A Dying Tale

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The families of Surabhi Theatres have been on stage for 125 years. Now they are struggling to keep the art alive.

Surabhi is the name of the village where Vanarasa Sanjiva Rao founded a theatre company in 1885. Originally leather puppeteers, they first went onstage to face an audience during a wedding. As their fame grew, so did their numbers; and at one time, there were up to 60-65 Surabhi troupes. In the 1970s, there were 25 Surabhi groups. By the 80s, however, they dwindled to five as production costs shot up and patrons steadily declined.

All Surabhi plays are about mythological subjects and are enacted only in Telugu. But language is no barrier to understanding these plays—the visual effects are enough. No wonder they are in demand beyond AP as well.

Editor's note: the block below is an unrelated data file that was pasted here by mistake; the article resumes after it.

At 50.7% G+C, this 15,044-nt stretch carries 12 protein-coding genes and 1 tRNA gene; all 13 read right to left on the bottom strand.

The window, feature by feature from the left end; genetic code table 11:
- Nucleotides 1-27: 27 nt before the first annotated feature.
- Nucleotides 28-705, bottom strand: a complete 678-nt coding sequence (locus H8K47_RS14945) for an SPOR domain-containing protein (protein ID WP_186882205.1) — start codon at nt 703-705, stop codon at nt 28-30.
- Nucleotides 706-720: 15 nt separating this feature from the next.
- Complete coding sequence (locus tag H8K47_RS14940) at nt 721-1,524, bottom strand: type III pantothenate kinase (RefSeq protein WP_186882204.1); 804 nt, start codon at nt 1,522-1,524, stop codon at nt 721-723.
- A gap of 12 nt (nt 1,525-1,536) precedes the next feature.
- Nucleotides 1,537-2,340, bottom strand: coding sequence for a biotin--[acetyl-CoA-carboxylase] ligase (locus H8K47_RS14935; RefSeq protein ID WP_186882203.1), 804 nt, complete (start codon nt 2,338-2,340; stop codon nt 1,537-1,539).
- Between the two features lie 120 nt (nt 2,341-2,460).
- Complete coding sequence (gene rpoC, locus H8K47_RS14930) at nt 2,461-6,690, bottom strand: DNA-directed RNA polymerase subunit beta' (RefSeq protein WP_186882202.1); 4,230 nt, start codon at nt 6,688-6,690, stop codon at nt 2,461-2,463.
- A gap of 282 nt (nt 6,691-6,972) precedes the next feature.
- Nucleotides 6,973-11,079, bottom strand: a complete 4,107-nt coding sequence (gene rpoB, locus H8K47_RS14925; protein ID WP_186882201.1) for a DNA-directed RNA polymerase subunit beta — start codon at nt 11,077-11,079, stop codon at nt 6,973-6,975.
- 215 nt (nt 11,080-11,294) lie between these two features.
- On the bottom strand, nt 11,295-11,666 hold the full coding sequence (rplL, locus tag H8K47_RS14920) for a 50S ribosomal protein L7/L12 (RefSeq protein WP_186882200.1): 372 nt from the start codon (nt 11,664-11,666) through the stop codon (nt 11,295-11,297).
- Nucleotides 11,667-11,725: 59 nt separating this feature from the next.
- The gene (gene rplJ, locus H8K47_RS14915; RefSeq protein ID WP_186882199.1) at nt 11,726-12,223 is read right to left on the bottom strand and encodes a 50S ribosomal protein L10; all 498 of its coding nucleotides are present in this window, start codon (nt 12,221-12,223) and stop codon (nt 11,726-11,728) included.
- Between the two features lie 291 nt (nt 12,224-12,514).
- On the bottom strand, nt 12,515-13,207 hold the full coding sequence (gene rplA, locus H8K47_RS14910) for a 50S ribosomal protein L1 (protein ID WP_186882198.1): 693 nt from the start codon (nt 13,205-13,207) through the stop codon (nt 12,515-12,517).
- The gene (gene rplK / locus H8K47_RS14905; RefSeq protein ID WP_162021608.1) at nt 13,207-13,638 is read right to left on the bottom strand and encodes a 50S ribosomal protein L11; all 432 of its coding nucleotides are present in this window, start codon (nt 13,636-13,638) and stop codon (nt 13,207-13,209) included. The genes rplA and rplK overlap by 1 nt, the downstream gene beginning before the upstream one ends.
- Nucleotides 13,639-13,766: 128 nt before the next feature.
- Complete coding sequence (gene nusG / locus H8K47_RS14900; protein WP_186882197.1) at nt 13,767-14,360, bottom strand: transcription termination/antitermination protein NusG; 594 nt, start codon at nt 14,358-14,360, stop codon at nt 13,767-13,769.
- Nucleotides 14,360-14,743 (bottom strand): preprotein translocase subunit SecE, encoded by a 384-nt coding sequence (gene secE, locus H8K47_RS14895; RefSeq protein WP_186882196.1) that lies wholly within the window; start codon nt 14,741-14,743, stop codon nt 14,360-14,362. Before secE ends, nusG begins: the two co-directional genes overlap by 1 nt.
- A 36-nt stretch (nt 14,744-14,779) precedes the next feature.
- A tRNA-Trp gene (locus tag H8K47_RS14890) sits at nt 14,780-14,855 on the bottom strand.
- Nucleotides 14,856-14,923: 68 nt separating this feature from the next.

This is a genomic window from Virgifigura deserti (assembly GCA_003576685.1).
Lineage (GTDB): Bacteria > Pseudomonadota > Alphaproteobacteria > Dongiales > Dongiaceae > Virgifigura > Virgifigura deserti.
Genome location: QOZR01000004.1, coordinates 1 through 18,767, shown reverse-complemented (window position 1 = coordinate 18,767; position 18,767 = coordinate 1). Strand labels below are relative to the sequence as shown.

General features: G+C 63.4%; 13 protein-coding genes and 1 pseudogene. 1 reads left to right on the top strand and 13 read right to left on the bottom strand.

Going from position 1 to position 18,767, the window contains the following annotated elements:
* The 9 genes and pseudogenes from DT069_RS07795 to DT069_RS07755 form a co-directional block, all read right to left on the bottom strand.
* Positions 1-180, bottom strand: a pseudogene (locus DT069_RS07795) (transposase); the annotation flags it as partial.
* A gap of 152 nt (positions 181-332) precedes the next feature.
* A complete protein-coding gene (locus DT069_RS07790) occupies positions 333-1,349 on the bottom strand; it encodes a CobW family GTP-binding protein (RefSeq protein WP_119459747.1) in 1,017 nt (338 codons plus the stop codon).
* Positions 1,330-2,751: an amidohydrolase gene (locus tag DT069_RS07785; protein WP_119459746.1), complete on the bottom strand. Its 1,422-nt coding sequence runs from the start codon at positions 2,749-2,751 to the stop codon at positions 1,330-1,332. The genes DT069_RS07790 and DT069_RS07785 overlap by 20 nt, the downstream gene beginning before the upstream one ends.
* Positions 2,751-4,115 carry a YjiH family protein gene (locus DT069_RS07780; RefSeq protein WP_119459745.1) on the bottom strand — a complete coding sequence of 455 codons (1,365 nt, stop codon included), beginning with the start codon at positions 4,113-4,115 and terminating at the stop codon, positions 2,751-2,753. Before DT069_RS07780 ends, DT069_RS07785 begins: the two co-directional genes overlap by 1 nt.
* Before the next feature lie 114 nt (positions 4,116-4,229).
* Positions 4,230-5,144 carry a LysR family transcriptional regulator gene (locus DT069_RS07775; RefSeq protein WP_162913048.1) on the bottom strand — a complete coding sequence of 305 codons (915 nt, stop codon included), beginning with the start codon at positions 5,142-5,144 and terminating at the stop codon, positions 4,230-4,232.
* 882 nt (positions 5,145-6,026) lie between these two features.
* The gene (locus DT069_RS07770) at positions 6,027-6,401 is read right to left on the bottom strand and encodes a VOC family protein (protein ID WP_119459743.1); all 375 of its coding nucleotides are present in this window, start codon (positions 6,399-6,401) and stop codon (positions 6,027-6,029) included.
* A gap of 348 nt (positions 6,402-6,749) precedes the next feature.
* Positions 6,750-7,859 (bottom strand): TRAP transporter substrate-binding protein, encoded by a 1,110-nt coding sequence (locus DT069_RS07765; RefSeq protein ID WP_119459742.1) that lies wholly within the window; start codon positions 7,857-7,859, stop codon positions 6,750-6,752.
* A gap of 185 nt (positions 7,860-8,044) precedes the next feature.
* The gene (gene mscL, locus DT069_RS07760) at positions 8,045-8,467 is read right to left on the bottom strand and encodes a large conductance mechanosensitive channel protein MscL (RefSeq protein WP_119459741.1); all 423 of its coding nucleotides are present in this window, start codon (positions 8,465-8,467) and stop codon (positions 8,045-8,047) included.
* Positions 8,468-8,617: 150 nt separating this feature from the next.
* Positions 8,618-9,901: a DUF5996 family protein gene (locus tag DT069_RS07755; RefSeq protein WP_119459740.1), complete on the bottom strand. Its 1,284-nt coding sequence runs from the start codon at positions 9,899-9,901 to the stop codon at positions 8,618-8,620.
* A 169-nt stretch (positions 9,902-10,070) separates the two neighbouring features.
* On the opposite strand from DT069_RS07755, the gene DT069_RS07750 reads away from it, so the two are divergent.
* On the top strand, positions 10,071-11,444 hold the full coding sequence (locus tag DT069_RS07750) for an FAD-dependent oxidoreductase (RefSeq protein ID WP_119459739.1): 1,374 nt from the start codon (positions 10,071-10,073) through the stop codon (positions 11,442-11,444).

When Surabhi started performing, their actors spoke Telugu with a Marathi accent. So, they took a bold decision to abandon their mother tongue and speak only in Telugu.

Surabhi families belong to the Aare Marathi community, a warrior class. They migrated to Rayalseema after Shivaji’s death and took up puppetry for livelihood. Even then they used to do everything themselves: setting up thatched pandals, designing sets and costumes, writing scripts and staging plays as a travelling troupe. They even toured Burma and Malaya in 1908.

And even today, it is family members who manage all aspects of the theatre.

—Anil Budur Lulla